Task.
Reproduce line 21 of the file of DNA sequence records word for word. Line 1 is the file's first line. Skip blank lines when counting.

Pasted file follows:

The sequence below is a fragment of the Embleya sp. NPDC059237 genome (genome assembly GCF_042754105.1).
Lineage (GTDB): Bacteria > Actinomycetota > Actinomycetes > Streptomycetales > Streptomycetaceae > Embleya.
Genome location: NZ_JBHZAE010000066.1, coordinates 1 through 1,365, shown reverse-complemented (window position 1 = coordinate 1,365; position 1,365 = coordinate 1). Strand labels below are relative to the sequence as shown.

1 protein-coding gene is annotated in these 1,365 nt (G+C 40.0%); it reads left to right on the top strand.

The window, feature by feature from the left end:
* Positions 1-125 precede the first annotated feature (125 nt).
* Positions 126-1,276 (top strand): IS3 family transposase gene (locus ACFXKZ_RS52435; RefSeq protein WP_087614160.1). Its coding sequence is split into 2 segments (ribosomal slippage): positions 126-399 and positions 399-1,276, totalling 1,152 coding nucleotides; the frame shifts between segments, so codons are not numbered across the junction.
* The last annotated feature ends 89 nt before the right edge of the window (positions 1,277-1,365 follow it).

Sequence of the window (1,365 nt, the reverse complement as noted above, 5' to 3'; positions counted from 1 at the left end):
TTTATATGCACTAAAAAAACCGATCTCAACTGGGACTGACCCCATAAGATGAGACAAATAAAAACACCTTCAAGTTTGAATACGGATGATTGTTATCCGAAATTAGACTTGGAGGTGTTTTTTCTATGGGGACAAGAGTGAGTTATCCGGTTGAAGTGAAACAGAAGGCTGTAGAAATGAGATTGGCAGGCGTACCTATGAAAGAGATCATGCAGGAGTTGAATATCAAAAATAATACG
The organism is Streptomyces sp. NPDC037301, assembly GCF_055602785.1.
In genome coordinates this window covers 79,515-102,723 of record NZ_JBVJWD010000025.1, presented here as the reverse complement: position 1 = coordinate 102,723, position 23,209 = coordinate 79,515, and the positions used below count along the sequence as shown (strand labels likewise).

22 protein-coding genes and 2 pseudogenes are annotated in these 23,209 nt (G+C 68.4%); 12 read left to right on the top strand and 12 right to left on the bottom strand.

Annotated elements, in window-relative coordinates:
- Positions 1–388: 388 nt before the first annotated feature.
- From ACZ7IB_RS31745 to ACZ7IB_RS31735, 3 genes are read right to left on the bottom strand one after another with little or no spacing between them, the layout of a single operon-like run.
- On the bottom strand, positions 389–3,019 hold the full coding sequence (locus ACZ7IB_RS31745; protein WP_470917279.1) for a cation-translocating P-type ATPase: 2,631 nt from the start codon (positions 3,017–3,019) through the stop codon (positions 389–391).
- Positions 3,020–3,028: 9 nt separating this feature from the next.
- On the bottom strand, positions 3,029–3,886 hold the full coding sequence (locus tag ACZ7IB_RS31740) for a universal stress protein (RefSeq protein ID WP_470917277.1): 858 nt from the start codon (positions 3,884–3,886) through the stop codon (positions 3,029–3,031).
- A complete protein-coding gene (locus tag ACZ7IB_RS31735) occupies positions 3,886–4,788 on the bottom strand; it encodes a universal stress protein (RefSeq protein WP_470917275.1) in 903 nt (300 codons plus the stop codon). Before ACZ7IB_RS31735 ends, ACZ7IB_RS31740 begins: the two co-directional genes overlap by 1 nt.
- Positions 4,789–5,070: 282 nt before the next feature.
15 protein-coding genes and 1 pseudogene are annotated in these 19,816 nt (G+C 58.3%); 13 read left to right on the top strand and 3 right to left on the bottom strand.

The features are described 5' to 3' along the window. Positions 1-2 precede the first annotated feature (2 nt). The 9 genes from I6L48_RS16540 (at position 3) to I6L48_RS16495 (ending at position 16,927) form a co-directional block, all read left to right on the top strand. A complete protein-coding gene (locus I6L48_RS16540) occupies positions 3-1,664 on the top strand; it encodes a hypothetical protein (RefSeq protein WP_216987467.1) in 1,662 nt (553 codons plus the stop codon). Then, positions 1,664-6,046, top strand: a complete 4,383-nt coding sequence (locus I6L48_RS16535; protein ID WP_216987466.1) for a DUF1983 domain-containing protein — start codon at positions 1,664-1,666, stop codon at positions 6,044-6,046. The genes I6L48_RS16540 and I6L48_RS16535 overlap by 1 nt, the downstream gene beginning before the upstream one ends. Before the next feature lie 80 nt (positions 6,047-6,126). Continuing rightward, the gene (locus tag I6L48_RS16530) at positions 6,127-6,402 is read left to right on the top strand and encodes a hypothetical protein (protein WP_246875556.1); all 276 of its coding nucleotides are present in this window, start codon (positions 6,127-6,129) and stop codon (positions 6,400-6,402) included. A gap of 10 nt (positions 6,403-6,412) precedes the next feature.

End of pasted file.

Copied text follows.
- Positions 4,789–5,070: 282 nt before the next feature.